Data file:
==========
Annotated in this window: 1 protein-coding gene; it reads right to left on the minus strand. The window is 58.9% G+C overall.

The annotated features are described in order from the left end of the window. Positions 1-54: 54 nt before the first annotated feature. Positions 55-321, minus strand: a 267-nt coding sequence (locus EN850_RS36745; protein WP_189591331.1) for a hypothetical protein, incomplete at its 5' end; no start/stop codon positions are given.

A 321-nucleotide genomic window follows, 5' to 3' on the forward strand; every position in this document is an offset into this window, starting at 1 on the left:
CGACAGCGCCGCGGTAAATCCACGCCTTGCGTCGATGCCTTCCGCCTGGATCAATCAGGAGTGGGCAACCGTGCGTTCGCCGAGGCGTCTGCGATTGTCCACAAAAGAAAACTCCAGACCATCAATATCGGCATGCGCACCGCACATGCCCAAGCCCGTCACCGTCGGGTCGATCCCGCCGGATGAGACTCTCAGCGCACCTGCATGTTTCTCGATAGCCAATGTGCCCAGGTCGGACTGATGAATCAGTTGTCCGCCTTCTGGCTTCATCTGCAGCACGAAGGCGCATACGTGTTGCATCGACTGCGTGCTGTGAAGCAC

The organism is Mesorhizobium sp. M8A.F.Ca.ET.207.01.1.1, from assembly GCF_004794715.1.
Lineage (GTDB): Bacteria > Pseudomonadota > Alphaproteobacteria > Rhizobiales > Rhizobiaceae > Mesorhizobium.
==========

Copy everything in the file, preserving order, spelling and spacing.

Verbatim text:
Annotated in this window: 1 protein-coding gene; it reads right to left on the minus strand. The window is 58.9% G+C overall.

The annotated features are described in order from the left end of the window. Positions 1-54: 54 nt before the first annotated feature. Positions 55-321, minus strand: a 267-nt coding sequence (locus EN850_RS36745; protein WP_189591331.1) for a hypothetical protein, incomplete at its 5' end; no start/stop codon positions are given.

A 321-nucleotide genomic window follows, 5' to 3' on the forward strand; every position in this document is an offset into this window, starting at 1 on the left:
CGACAGCGCCGCGGTAAATCCACGCCTTGCGTCGATGCCTTCCGCCTGGATCAATCAGGAGTGGGCAACCGTGCGTTCGCCGAGGCGTCTGCGATTGTCCACAAAAGAAAACTCCAGACCATCAATATCGGCATGCGCACCGCACATGCCCAAGCCCGTCACCGTCGGGTCGATCCCGCCGGATGAGACTCTCAGCGCACCTGCATGTTTCTCGATAGCCAATGTGCCCAGGTCGGACTGATGAATCAGTTGTCCGCCTTCTGGCTTCATCTGCAGCACGAAGGCGCATACGTGTTGCATCGACTGCGTGCTGTGAAGCAC

The organism is Mesorhizobium sp. M8A.F.Ca.ET.207.01.1.1, from assembly GCF_004794715.1.
Lineage (GTDB): Bacteria > Pseudomonadota > Alphaproteobacteria > Rhizobiales > Rhizobiaceae > Mesorhizobium.